Best, worst places to live for those who love to drive fast

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hot rodIn the era of real-time data, we no longer have to debate questions such as which cities in the U.S. have the most traffic congestion.

A new study by the GPS company Tele Atlas, using the data recorded by car-equipped Tom Tom GPS units, shows some surprising facts, such as the most congested big city is not L.A. or New York, but Seattle.

Other interesting findings:



Like to go fast? The study reveals the states with the highest interstate highway average mph are:
  1. Mississippi 70.1
  2. New Mexico 70.0
  3. Idaho 69.9
  4. Utah 69.7
  5. Alabama 69.6
  6. Arizona 69.2
  7. Nevada 68.7
  8. South Carolina 68.7
  9. Kansas 68.6
  10. Arkansas 68.5
The fastest highway in the U.S.? I-15 in Utah and Nevada, averaging 77.67 mph. This may seem fast, but Tele Atlas reports that drivers in the unregulated stretches of the Autobahn in Germany typically drive over 100 mph.

Compare the previous list to the National Motorists Association of the 10 worst states for handing out traffic tickets:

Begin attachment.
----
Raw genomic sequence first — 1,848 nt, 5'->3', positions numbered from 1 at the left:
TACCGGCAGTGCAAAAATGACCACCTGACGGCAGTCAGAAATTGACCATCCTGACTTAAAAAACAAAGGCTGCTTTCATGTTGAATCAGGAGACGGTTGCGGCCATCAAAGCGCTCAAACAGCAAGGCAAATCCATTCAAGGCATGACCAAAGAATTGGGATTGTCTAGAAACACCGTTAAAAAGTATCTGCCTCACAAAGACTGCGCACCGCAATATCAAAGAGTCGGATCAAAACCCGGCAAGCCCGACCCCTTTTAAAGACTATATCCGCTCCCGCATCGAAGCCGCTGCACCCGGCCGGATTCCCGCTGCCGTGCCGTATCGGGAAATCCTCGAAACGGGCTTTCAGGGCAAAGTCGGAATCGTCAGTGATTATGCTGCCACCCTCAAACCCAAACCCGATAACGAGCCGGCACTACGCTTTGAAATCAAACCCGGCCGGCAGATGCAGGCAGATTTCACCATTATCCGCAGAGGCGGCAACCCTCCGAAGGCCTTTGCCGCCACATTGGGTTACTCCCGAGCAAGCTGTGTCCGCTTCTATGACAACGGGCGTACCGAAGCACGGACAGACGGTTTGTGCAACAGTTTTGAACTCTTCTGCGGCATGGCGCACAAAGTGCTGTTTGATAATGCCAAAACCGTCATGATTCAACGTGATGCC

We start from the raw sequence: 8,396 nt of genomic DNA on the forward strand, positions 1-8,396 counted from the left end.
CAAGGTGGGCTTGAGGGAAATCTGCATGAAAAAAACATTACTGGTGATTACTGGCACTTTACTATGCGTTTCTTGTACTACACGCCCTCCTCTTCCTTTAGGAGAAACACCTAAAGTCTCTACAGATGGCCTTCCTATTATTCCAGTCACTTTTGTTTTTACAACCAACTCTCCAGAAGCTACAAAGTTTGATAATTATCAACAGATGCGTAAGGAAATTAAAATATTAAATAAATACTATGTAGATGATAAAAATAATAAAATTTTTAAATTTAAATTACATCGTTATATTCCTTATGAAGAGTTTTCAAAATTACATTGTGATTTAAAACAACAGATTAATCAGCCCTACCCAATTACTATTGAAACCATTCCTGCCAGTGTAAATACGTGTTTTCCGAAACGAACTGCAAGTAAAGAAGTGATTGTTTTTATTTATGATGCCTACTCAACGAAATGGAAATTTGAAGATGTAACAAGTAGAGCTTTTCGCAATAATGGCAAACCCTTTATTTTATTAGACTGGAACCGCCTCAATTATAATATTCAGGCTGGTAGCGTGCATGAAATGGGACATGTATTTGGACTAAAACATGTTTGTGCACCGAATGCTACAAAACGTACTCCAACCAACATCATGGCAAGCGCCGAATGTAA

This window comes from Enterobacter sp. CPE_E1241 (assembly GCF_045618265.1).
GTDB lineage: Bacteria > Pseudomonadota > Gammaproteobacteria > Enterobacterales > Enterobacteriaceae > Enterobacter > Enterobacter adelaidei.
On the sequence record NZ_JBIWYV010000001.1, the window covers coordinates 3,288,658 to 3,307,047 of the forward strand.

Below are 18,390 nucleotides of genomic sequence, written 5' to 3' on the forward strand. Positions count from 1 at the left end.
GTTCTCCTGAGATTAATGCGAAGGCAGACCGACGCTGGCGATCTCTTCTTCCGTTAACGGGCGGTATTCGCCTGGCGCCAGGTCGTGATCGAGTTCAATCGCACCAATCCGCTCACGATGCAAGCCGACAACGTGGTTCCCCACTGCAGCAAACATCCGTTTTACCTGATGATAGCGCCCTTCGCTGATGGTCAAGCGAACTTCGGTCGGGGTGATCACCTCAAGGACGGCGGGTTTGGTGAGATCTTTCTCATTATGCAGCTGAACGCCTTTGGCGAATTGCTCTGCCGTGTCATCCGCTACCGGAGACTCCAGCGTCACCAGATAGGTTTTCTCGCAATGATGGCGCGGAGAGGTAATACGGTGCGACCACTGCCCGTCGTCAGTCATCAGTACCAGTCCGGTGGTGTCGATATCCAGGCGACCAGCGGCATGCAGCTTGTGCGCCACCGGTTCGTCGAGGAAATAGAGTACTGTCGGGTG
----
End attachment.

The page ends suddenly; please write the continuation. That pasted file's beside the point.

1. New Jersey
  2. Ohio
  3. Maryland
  4. Louisiana
  5. New York
  6. Illinois
  7. Delaware
  8. Virginia
  9. Washington
  10. Massachusetts
No surprise that there are no states that appear on both lists. The five states the same study found the friendliest to speeders?
  1. Wyoming
  2. Idaho
  3. Montana
  4. Nebraska
  5. Kentucky
Perhaps you'd prefer to putt along. Then you'd be right at home in Tele Atlas's slowest states; Massachusetts, Rhode Island, New Jersey, Delaware, Maryland, Illinois, Washington, Oregon, and Hawaii.

According to the Tele Atlas study, the 10 most congested cities (defined as times when drivers could go no faster than 70% of the speed limit) are:
  1. Seattle, Wash. 43%
  2. Los Angeles, Calif. 38%
  3. Chicago, Ill. 37%
  4. Montgomery County, Md. 37%
  5. San Francisco, Calif. 35%
  6. New York, N.Y. 31%
  7. Washington, D.C. 30%
  8. San Jose, Calif. 29%
  9. Alexandria, Va. 28%
  10. Oakland, Calif. (Alameda County) 28%
The least congested of the top 30: Charlottesville, Va., 19%; Dallas, Texas 20%; and Miami-Dade, Fla., 20%.
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